Retrial of appellant on reckless endangerment charges after an acquittal on the charge of aggravated assault would be tantamount to a second trial on the same offense. The jury would again consider the same elements of the crime of reckless endangerment which are "subsumed" in the crime of aggravated assault at a second trial. Accordingly, double jeopardy precludes retrial of appellant on the charge of reckless endangerment. Compare, Harris, 582 A.2d at 1323 (acquittal of robbery charge does not bar retrial on charge of aggravated assault because neither a theft nor actual infliction of serious bodily injury is a necessary element of aggravated assault after hung jury; nor did conviction of simple assault bar retrial on aggravated assault charge); Kemmerer, supra (acquittal on charges of first degree murder and involuntary manslaughter did not bar retrial on charges of second degree murder, third degree murder and voluntary manslaughter after hung jury); Commonwealth v. Lewis, 140 Pa. 561, 564, 21 A. 501, 502 (1891) ("both adultery and rape include the offense of fornication, it is necessarily involved in them; bastardy is not necessarily involved, but it may be").

The opposite result is reached when we consider the charge of endangering the welfare of a child. Endangering the welfare of a child is neither a lesser included offense of aggravated assault, Commonwealth v. Grassmyer, 266 Pa. Super. 11, 402 A.2d 1052 (1979), nor a necessarily included offense of aggravated assault. See, Commonwealth v. Morrison, 265 Pa. Super. 363, 373-375, 401 A.2d 1348, 1354 (1979) (double jeopardy is not violated when defendant sentenced for both endangering the welfare of a child and aggravated assault). *fn8

In sum, we find that the lower court should have received and recorded the jury's verdict on the aggravated assault charge and the grant of a mistrial on that charge was not manifestly necessary. Clearly, a less drastic alternative was readily available. As to the charges of reckless endangerment and endangering the welfare of a child, we find that a mistrial was manifestly necessary given the jury's inability to reach a verdict on those charges after sufficient deliberation. However, we conclude that retrial on the charge of reckless endangerment would violate Pa.R.Crim.P. 1120 and double jeopardy. Accordingly, we reverse the decision of the court below in part, affirm in part and remand for appellant's retrial on the charge of endangering the welfare of a child as set forth sub judice.

Order affirmed in part. Order reversed in part. Case remanded for a new trial in accordance with the provisions of this opinion. Jurisdiction relinquished.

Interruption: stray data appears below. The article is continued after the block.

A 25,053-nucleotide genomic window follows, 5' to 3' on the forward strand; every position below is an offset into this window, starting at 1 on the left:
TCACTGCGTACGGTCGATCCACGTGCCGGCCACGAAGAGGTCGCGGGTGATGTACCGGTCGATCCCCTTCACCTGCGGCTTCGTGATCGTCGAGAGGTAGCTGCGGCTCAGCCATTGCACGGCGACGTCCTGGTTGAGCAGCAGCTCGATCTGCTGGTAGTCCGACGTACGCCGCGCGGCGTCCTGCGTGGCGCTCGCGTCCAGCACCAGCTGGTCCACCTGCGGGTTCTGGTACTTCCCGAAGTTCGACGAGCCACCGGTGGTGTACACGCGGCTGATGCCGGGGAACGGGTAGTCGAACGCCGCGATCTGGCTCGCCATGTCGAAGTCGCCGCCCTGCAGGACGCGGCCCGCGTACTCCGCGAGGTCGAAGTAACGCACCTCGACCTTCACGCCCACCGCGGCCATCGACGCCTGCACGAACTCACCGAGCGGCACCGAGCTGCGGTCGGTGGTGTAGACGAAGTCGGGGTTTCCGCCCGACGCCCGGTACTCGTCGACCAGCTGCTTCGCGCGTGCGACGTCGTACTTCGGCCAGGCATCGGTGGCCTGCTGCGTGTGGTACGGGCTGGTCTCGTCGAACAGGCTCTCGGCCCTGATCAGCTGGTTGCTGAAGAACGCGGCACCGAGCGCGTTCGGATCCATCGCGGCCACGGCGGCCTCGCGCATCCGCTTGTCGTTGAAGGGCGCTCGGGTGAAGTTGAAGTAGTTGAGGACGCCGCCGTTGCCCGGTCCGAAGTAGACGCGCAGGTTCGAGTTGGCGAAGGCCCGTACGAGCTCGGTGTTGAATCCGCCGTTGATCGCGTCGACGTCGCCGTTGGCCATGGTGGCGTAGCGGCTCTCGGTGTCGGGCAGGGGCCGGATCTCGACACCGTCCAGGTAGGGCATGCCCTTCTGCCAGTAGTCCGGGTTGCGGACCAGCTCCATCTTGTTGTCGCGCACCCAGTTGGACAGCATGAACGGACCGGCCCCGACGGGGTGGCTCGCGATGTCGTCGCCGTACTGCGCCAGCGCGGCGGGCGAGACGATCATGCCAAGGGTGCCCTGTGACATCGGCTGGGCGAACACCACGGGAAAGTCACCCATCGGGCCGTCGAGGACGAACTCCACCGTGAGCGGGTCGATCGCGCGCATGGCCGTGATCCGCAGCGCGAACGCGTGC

OLSZEWSKI, J. files a Concurring Opinion.

CONCURRING OPINION BY OLSZEWSKI, J.:

Filed August 6, 1997

I agree without reservation in the analysis and final Disposition of the well-reasoned and thoughtful majority opinion. I write separately, however, only to stress that, but for the trial court's erroneous application of our procedural rules, we would not be constrained to hold that the Commonwealth is prohibited from retrying appellant for the aggravated assault and reckless endangerment offenses with which he was accused and tried.

Our Rules of Criminal Procedure provide that, while a jury may report a verdict, a court must receive and record such once reached. See Pa.R.Crim.P. 1120(d). This duty is mandatory. It is, therefore, surprising that the trial court in the instant matter intimates that the jury's verdict had no legal import because the court refused to accept and record it. Further, the court states that appellant "cannot create an acquittal where no verdict had been requested." Slip-op, 3/6/96 at 16. In this same vein, I would note that the trial court cannot declare a mistrial where a verdict was reached and, through judicial error, relegated to the annals of legal uncertainty.

Additionally, I note that the practical ramifications of this error cannot be ignored. Appellant was charged with several serious crimes involving the alleged abuse of his infant son. Because of the court's disregard for the jury's verdict, however, the issue of whether appellant was found guilty or not guilty must remain ever shrouded in mystery. Also, one cannot ignore the fact that, in the event that the jury found appellant guilty of the aggravated assault offense, the court's action prohibits appellant from ever being legally responsible for his conduct.

As much as I would prefer for the history of this case to reflect a greater appreciation for our rules and mandates, I recognize that this Court is bound nonetheless by the record below. Based thereon, I concur with the majority and am constrained to hold that the proscriptions against double jeopardy prohibit appellant from being retried for aggravated assault and the lesser included offense of reckless endangerment.